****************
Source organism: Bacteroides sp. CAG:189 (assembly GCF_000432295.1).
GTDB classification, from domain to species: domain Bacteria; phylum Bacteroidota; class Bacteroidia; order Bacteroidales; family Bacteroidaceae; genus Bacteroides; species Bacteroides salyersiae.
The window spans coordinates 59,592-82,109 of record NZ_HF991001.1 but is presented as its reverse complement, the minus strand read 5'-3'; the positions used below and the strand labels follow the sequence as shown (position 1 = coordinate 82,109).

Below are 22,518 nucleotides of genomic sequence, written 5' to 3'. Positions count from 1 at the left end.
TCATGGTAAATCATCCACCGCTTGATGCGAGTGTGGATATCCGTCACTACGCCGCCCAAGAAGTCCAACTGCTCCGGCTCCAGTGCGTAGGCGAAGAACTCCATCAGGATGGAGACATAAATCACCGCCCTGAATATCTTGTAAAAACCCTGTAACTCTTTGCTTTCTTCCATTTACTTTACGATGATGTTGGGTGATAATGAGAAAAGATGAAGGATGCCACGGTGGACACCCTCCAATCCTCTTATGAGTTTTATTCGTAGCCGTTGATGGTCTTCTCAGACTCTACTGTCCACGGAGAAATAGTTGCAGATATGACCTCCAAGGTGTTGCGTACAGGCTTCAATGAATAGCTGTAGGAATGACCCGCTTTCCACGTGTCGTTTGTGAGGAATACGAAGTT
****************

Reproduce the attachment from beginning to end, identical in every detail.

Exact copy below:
Source organism: Bacteroides sp. CAG:189 (assembly GCF_000432295.1).
GTDB classification, from domain to species: domain Bacteria; phylum Bacteroidota; class Bacteroidia; order Bacteroidales; family Bacteroidaceae; genus Bacteroides; species Bacteroides salyersiae.
The window spans coordinates 59,592-82,109 of record NZ_HF991001.1 but is presented as its reverse complement, the minus strand read 5'-3'; the positions used below and the strand labels follow the sequence as shown (position 1 = coordinate 82,109).

Below are 22,518 nucleotides of genomic sequence, written 5' to 3'. Positions count from 1 at the left end.
TCATGGTAAATCATCCACCGCTTGATGCGAGTGTGGATATCCGTCACTACGCCGCCCAAGAAGTCCAACTGCTCCGGCTCCAGTGCGTAGGCGAAGAACTCCATCAGGATGGAGACATAAATCACCGCCCTGAATATCTTGTAAAAACCCTGTAACTCTTTGCTTTCTTCCATTTACTTTACGATGATGTTGGGTGATAATGAGAAAAGATGAAGGATGCCACGGTGGACACCCTCCAATCCTCTTATGAGTTTTATTCGTAGCCGTTGATGGTCTTCTCAGACTCTACTGTCCACGGAGAAATAGTTGCAGATATGACCTCCAAGGTGTTGCGTACAGGCTTCAATGAATAGCTGTAGGAATGACCCGCTTTCCACGTGTCGTTTGTGAGGAATACGAAGTT